Luton Town: A false dawn or a watershed season in the Championship?

I’m really disappointed but that’s overshadowed by the pride I have for the club and how we have gone about it. We were outstanding tonight. We were the better team, we had the better chances, more corners, we just couldn’t find the opening.

“It’s quite easy to sit in and be pragmatic, we don’t. We go after everyone and how we went about our work, I am so proud of our group – it’s a magnificent group.”

Those were the words of Luton Town boss Nathan Jones, overjoyed with his side’s efforts in the Championship last season as they fell just short of a place in the play-off final with a loss to Huddersfield Town. While the dream of Wembley was always an ambitious one, especially when you consider the Hatters budget and ability of their squad, comprised of Football League rejects and former Premier League bench warmers, they were just a late Jordon Rhodes winner away from their own pitch invasion — their own moment in the capital.

While Huddersfield’s pitch invasion, and impending injury to a Luton fan were brandished a disgrace by Jones, the Hatters journey to the play-offs was completely the opposite. A magic carpet ride of emotion, late comebacks and team cohesion that will be hard to replicate. Only time will tell if last season was a flash in the pan or a statement of intent from Jones, who won the Championship’s Manager of the Year award having come so close to the impossible.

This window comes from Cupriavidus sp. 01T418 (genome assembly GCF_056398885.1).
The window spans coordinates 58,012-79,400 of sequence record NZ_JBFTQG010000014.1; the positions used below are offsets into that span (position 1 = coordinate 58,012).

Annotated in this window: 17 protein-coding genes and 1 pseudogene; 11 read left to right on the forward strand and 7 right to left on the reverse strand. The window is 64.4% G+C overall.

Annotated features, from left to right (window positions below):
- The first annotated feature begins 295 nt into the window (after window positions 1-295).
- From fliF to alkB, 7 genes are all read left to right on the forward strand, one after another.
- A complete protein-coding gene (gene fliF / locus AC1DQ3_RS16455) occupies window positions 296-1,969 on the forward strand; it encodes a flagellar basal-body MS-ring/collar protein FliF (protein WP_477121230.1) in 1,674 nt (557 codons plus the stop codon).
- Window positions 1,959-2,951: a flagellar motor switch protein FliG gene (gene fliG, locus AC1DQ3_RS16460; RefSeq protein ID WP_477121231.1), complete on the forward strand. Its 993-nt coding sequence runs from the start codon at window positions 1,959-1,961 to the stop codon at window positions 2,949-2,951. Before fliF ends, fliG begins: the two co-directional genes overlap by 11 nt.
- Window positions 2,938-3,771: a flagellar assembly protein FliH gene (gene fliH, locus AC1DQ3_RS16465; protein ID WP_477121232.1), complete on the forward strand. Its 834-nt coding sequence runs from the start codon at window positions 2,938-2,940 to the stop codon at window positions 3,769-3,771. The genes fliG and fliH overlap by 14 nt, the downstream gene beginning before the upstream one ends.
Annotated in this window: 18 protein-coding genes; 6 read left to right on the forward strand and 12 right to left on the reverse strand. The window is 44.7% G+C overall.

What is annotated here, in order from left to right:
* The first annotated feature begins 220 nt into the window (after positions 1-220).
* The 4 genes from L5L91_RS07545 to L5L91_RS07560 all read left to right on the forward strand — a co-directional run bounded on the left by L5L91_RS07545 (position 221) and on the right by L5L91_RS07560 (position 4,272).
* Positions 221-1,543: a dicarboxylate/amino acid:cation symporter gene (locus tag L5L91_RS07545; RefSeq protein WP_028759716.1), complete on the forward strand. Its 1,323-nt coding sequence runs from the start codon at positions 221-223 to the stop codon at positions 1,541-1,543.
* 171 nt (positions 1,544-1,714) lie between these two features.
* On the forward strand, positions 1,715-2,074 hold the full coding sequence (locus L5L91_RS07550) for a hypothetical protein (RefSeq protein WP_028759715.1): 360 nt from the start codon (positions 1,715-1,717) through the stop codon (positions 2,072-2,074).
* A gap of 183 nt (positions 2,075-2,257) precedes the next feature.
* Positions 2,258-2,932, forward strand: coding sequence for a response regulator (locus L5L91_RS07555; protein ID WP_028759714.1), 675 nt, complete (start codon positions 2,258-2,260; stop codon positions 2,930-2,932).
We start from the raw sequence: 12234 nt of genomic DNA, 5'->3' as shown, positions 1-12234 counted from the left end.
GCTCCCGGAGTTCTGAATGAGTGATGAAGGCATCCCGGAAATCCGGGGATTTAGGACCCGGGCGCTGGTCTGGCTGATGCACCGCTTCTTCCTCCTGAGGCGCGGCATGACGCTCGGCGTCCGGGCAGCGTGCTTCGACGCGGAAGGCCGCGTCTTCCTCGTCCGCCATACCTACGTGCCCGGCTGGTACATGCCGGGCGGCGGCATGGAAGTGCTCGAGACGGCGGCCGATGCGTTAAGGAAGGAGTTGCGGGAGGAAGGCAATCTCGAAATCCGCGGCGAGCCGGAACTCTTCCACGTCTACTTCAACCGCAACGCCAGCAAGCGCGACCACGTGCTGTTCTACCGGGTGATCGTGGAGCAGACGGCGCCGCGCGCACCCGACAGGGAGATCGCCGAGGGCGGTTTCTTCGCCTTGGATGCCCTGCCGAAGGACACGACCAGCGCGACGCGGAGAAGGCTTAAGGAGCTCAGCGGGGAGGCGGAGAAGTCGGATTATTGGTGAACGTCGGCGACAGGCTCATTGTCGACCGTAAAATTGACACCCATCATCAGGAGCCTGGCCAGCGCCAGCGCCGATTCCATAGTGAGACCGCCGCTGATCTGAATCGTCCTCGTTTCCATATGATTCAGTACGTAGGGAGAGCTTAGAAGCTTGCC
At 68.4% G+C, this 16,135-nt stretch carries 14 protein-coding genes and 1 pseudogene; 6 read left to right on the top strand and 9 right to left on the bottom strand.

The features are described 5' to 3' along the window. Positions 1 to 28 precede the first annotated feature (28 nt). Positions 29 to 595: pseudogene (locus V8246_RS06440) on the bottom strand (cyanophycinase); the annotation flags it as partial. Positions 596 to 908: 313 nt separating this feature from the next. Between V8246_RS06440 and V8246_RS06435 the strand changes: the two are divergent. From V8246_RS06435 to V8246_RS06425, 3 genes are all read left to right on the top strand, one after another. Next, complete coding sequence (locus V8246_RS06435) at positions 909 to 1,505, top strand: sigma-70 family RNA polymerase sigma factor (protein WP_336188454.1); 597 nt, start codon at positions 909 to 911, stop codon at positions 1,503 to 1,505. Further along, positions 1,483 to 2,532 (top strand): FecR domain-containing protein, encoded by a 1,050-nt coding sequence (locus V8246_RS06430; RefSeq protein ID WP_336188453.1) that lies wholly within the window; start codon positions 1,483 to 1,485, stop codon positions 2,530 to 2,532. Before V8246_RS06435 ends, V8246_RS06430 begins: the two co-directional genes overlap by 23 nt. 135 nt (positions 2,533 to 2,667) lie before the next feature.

Considering just 12 months ago Luton were strugglers in the second tier, just about maintaining their status and coming ever so close with a return to League One, they were the furthest team you’d expect to be in the conversation for promotion when you look at the latest English Championship predictions with windrawwin but asides from Nottingham Forest, who went on to beat the Terriers at Wembley later that month, Luton were the plucky underdogs every neutral could get behind.

Their stadium, while rough around the edges, had characters, and their form at Kenilworth Road, or as much as it as we could see between the terraced houses and abrased stands,allowed them to brandish their own style, which compensated for their players perhaps lacking the individual quality the likes of Fulham and Bournemouth possessed in FábioCarvalho, Harry Wilson or Dominick Solanke.

Instead, their side was built on the foundations of a solid squad who would dig in and work together, whilst playing a more direct style akin to yesteryear tactically — either playing 4-4-2 or 3-5-2 depending on availability, with the intention of hitting strikers early and running the ball into the channels to create overloads.

The only question you’d have over Jones is longevity. Can Luton sustain this purple patch of form into the new campaign? When you look at the likes of Norwich City and Burnley who come down from the Premier League with big budgets and the intention of getting promoted first time of asking, you fear for Luton, whose ageing squad could be riddled by more injuries, and with the introduction of five substitutions allowed per game, you’d expect Jones’ transfer budget to be stretched to its limits in the hopes of simply competing.

Next season will be an interesting one in Bedfordshire, and most neutrals will be hoping the Hatters can once again conjure up some magic in nine months’ time.

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